MS Specialist Yankton SD

MS affects the brain and the central nervous system (CNS), and the CNS pretty much controls everything we say, do, feel, see, and think. With MS, the immune system goes haywire and begins attacking the healthy insulating tissue (myelin) that protects the axons in the brain.

Dwight F King
(605) 665-7841
1104 W 8th St
Yankton, SD
Specialty
Neurology

Data Provided by:
Dwight F King, MD
(605) 665-7841
1104 W 8th St
Yankton, SD
Specialties
Neurology, Psychiatry
Gender
Male
Education
Medical School: American Univ Of The Caribbean, Sch Of Med, Plymouth, Montserrat
Graduation Year: 1991

Data Provided by:
Dr.Larry Teuber
(605) 341-2424
4141 5th Street
Rapid City, SD
Gender
M
Education
Medical School: Univ Of Sd Sch Of Med, Vermillion Sd
Year of Graduation: 1985
Speciality
Neurosurgeon
General Information
Hospital: Rapid City Regional Hospital, Rapid City, Sd
Online Appt Scheduling: Yes
Accepting New Patients: Yes
RateMD Rating
5.0, out of 5 based on 5, reviews.

Data Provided by:
Robert Cameron Finley, MD
(605) 341-3770
2929 5th St Ste 240
Rapid City, SD
Specialties
Neurology
Gender
Male
Education
Medical School: Univ Of Sd Sch Of Med, Vermillion Sd, 57069
Graduation Year: 1983

Data Provided by:
Dr.Marius Maxwell
(605) 341-2424
4141 5th Street
Rapid City, SD
Gender
M
Speciality
Neurosurgeon
General Information
Hospital: Black Hills Surgery Center
Accepting New Patients: Yes
RateMD Rating
4.5, out of 5 based on 8, reviews.

Data Provided by:
Carroll Dale Isburg, MD
(605) 665-7841
1104 W 8th St
Yankton, SD
Specialties
Neurology
Gender
Male
Education
Medical School: Univ Of Ne Coll Of Med, Omaha Ne 68198
Graduation Year: 1970
Hospital
Hospital: Sacred Heart Health Services, Yankton, Sd
Group Practice: Yankton Medical Clinic

Data Provided by:
Dwight King
(605) 665-2929
1104 W 8th St
Yankton, SD
Specialty
Neurology, Alzheimer's Specialist

Jorge D Sanchez, MD
(605) 782-8489
1100 W 41st St
Sioux Falls, SD
Specialties
Neurology
Gender
Male
Education
Medical School: Univ Auto De Guadalajara, Fac De Med, Guadalajara, Jalisco, Mexico
Graduation Year: 1980

Data Provided by:
Keith Alan Kelts, MD
(605) 341-3770
2929 5th St Ste 240
Rapid City, SD
Specialties
Neurology
Gender
Male
Education
Medical School: Univ Of Rochester Sch Of Med & Dentistry, Rochester Ny 14642
Graduation Year: 1971

Data Provided by:
Bryan John Wellman, MD
(605) 335-8470
1210 W 18th St
Sioux Falls, SD
Specialties
Neurological Surgery
Gender
Male
Education
Medical School: Univ Of Pa Sch Of Med, Philadelphia Pa 19104
Graduation Year: 1993
Hospital
Hospital: Sioux Valley Hospital, Sioux Falls, Sd
Group Practice: Sioux Falls Neurosurgical

Data Provided by:
Data Provided by:

Inside MS

Provided by: 

By Michelle Theall

Ask 10 different people with multiple sclerosis (MS) what the disease feels like and you will likely get 10 different answers. It’s a bit like the story of the blind man and the elephant. When the man feels the elephant’s trunk, he believes he has touched a snake. He holds the tusk and envisions a pointy marble spire. As he places his hands on the elephant’s foot, he describes a giant tree trunk. In a way, MS is like that elephant. Those touched by it never know how it will feel, even though each rough patch is part of the same animal. Depending on where the attack occurs and how severe the scarring, this progressive autoimmune disease may manifest as numbness, paralysis, memory and cognitive function problems, blindness, bowel and bladder issues, fatigue, muscle spasms, painful sensations, and a host of other unpleasant symptoms.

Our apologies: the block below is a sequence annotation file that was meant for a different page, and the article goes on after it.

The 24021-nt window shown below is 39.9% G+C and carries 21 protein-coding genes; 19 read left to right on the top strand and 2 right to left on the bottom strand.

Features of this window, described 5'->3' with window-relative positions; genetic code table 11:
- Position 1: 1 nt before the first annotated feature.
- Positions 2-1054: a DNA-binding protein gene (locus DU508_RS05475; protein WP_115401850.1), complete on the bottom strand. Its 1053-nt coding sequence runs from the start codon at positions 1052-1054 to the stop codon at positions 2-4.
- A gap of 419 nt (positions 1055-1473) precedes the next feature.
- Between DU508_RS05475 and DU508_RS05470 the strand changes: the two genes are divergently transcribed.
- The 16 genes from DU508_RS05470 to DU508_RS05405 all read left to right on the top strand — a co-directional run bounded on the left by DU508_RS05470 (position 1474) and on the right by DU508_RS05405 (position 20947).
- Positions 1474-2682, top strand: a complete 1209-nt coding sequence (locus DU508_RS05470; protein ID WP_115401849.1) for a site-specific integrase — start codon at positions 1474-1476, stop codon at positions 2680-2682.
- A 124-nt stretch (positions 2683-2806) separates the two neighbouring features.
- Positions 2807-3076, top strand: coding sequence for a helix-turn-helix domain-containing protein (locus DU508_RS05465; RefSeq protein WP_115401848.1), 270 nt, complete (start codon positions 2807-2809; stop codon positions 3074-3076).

I have MS, and it often feels like I’m sprinting underwater with someone sitting on my shoulders—off-balance, impenetrable, and weighty. At other times, it presents itself as relentless vibrations coursing through my feet, hands, arms, and face. After three years with this disease, I’m still not sure how it will announce itself on a given day, but its presence is undeniable.

Getting to Know the Elephant
How can MS vary so much within and between individuals? MS affects the brain and the central nervous system (CNS), and the CNS pretty much controls everything we say, do, feel, see, and think. With MS, the immune system goes haywire and begins attacking the healthy insulating tissue (myelin) that protects the axons in the brain. In my case, the misdirected siege caused nine or so plaques (scarred spots) in various areas of my brain. Since different sections of the brain handle different functions, any activity can be affected, depending on where the scars hit. It’s as if MS were a bolt of lightening striking the circuit breaker box in your home—some of the wires might get fried, others remain untouched. The fridge still works, but the surge erased last night’s episode of Desperate Housewives from your TiVo. When MS strikes it might cause balance or coordination problems one day; another day it may affect your memory or your vision; a month later, you may temporarily (or permanently) lose the use of your legs.

Almost 500,000 people nationwide have MS. In fact, a new person is diagnosed every hour. No one really knows what causes it, but theories abound. Some researchers suggest that a common virus like measles or herpes or even the flu may be responsible; others say a person can be born with a genetic predisposition to react to something in the environment, which will trigger an autoimmune response.

In searching for a cause and a cure, researchers look for common denominators among patient groups—and more than a few exist. This is what they know: MS strikes twice as many women as men; it prefers Caucasians between the ages of 20 and 40; it is more prevalent in geographic areas above 40 degr...

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